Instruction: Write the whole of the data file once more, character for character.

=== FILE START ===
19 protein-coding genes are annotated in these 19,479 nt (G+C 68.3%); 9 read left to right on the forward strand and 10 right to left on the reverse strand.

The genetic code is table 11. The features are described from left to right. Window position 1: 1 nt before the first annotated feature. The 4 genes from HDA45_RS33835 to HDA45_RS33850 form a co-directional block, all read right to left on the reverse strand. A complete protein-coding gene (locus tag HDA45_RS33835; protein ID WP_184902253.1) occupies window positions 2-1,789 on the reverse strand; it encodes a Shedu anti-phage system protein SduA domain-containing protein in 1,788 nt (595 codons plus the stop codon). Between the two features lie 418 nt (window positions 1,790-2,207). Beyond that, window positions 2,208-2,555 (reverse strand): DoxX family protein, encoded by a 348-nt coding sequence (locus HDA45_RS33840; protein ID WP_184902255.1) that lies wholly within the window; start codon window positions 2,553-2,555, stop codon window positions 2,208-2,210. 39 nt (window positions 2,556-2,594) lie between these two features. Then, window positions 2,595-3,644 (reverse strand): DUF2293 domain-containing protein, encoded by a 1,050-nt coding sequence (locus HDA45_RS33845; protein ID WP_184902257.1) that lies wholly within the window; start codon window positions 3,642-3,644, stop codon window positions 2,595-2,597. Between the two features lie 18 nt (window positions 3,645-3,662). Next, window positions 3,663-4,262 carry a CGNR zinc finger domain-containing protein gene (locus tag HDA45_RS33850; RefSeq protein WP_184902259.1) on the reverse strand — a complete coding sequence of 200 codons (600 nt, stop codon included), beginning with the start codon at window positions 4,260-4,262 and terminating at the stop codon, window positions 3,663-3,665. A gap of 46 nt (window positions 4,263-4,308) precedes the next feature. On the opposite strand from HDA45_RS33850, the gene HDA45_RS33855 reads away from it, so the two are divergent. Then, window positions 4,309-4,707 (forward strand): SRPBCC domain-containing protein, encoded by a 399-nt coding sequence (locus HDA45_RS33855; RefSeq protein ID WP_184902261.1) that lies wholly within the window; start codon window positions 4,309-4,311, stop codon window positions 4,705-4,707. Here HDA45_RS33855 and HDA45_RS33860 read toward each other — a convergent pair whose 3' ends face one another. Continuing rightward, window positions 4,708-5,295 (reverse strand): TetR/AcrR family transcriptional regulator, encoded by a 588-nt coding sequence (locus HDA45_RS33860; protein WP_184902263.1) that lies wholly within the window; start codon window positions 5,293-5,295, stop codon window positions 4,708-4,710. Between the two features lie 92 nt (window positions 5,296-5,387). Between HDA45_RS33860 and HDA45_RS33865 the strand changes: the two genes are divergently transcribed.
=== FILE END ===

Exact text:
19 protein-coding genes are annotated in these 19,479 nt (G+C 68.3%); 9 read left to right on the forward strand and 10 right to left on the reverse strand.

The genetic code is table 11. The features are described from left to right. Window position 1: 1 nt before the first annotated feature. The 4 genes from HDA45_RS33835 to HDA45_RS33850 form a co-directional block, all read right to left on the reverse strand. A complete protein-coding gene (locus tag HDA45_RS33835; protein ID WP_184902253.1) occupies window positions 2-1,789 on the reverse strand; it encodes a Shedu anti-phage system protein SduA domain-containing protein in 1,788 nt (595 codons plus the stop codon). Between the two features lie 418 nt (window positions 1,790-2,207). Beyond that, window positions 2,208-2,555 (reverse strand): DoxX family protein, encoded by a 348-nt coding sequence (locus HDA45_RS33840; protein ID WP_184902255.1) that lies wholly within the window; start codon window positions 2,553-2,555, stop codon window positions 2,208-2,210. 39 nt (window positions 2,556-2,594) lie between these two features. Then, window positions 2,595-3,644 (reverse strand): DUF2293 domain-containing protein, encoded by a 1,050-nt coding sequence (locus HDA45_RS33845; protein ID WP_184902257.1) that lies wholly within the window; start codon window positions 3,642-3,644, stop codon window positions 2,595-2,597. Between the two features lie 18 nt (window positions 3,645-3,662). Next, window positions 3,663-4,262 carry a CGNR zinc finger domain-containing protein gene (locus tag HDA45_RS33850; RefSeq protein WP_184902259.1) on the reverse strand — a complete coding sequence of 200 codons (600 nt, stop codon included), beginning with the start codon at window positions 4,260-4,262 and terminating at the stop codon, window positions 3,663-3,665. A gap of 46 nt (window positions 4,263-4,308) precedes the next feature. On the opposite strand from HDA45_RS33850, the gene HDA45_RS33855 reads away from it, so the two are divergent. Then, window positions 4,309-4,707 (forward strand): SRPBCC domain-containing protein, encoded by a 399-nt coding sequence (locus HDA45_RS33855; RefSeq protein ID WP_184902261.1) that lies wholly within the window; start codon window positions 4,309-4,311, stop codon window positions 4,705-4,707. Here HDA45_RS33855 and HDA45_RS33860 read toward each other — a convergent pair whose 3' ends face one another. Continuing rightward, window positions 4,708-5,295 (reverse strand): TetR/AcrR family transcriptional regulator, encoded by a 588-nt coding sequence (locus HDA45_RS33860; protein WP_184902263.1) that lies wholly within the window; start codon window positions 5,293-5,295, stop codon window positions 4,708-4,710. Between the two features lie 92 nt (window positions 5,296-5,387). Between HDA45_RS33860 and HDA45_RS33865 the strand changes: the two genes are divergently transcribed.